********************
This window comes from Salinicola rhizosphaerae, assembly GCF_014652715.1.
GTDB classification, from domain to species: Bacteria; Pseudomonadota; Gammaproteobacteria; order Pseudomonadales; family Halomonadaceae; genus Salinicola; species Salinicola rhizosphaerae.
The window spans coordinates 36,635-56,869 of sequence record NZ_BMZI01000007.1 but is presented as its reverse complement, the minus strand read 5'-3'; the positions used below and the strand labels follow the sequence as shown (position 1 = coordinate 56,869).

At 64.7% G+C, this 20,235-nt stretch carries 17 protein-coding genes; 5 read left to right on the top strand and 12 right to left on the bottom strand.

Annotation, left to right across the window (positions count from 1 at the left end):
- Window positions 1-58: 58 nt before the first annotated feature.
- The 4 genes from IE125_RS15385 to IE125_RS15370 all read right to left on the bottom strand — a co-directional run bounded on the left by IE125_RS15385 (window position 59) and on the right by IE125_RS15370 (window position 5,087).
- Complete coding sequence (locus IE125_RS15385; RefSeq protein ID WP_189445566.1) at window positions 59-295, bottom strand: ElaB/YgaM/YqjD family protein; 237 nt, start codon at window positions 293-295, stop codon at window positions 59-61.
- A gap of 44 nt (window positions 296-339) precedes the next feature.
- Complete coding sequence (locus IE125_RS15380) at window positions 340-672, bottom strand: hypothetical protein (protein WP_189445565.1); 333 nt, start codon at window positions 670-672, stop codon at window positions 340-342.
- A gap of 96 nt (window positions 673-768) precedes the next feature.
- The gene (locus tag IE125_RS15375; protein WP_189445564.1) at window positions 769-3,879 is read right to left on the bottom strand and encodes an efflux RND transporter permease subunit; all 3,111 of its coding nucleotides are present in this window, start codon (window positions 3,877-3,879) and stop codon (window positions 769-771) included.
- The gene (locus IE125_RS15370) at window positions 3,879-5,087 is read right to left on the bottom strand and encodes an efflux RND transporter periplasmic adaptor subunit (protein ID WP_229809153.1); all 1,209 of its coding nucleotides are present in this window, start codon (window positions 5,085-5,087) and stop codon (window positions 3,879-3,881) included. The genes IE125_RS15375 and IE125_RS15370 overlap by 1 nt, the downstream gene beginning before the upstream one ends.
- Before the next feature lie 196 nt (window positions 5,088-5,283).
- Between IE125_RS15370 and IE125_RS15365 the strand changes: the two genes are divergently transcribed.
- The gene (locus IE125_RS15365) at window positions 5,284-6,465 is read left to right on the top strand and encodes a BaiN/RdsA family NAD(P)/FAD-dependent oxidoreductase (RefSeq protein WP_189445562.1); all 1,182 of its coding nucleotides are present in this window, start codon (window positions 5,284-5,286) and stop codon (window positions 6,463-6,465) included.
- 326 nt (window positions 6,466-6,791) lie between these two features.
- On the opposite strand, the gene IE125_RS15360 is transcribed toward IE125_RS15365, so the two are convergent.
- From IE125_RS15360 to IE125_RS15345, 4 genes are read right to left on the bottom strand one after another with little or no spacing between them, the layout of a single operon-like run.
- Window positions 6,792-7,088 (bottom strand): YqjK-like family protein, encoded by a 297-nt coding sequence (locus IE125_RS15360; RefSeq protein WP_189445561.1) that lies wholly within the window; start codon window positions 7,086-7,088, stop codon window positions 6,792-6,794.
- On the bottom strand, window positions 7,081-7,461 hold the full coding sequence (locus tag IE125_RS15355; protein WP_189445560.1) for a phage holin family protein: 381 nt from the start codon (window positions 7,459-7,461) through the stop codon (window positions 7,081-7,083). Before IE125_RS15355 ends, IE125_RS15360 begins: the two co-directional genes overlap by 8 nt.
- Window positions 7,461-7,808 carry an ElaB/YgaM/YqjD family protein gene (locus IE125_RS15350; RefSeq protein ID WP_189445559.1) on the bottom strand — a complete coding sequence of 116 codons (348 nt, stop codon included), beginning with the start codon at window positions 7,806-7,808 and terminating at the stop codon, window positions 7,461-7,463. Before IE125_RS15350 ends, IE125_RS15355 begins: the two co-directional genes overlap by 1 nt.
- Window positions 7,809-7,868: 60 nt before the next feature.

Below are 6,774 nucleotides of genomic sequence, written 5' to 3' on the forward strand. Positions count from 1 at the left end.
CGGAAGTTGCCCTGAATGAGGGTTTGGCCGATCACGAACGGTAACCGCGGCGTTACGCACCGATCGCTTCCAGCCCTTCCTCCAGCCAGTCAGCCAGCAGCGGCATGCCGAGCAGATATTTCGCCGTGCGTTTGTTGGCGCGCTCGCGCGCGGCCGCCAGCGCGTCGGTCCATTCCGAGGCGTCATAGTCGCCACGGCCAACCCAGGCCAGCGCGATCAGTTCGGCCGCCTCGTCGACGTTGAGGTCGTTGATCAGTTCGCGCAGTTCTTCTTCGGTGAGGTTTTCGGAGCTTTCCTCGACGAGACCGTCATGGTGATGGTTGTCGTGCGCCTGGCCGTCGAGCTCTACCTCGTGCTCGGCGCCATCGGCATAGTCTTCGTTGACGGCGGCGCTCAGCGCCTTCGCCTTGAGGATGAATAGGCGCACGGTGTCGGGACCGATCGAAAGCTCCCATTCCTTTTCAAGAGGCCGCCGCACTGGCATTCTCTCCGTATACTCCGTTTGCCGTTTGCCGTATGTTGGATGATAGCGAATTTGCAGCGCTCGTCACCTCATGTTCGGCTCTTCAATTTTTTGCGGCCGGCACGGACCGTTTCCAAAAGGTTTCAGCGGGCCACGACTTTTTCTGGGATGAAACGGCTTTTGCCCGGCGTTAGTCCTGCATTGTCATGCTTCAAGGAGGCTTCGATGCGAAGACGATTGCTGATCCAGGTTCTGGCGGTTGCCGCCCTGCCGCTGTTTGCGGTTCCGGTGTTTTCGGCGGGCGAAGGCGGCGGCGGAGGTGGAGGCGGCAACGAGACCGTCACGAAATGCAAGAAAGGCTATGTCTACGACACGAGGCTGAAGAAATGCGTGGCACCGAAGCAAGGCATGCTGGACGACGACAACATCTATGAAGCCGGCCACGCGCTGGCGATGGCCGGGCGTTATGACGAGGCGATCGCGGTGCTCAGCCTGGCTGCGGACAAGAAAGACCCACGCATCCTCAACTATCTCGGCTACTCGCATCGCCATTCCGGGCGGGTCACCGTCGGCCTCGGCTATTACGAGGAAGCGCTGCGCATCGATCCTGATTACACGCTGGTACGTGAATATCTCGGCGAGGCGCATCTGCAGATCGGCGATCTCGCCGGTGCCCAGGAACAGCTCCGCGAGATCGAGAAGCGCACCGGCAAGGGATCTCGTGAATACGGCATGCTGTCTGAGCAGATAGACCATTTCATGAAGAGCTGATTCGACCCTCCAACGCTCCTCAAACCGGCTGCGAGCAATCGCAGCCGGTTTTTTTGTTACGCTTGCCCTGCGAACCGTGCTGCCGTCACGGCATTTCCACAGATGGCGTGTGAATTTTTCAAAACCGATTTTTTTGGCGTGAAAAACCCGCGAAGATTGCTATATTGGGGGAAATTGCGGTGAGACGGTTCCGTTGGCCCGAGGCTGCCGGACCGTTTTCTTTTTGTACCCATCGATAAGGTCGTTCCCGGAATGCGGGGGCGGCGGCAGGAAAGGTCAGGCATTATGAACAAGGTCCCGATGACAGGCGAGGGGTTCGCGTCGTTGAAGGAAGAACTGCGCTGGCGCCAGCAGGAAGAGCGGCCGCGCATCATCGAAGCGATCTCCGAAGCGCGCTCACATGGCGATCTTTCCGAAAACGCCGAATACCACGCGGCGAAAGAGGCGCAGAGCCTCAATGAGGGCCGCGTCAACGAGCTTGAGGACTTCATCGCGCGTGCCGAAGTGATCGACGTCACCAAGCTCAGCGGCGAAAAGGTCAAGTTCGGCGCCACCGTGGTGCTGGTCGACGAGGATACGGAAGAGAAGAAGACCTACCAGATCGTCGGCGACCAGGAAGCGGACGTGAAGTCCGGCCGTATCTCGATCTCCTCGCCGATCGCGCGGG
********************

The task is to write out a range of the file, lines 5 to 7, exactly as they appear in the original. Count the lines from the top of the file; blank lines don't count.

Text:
Annotation, left to right across the window (positions count from 1 at the left end):
- Window positions 1-58: 58 nt before the first annotated feature.
- The 4 genes from IE125_RS15385 to IE125_RS15370 all read right to left on the bottom strand — a co-directional run bounded on the left by IE125_RS15385 (window position 59) and on the right by IE125_RS15370 (window position 5,087).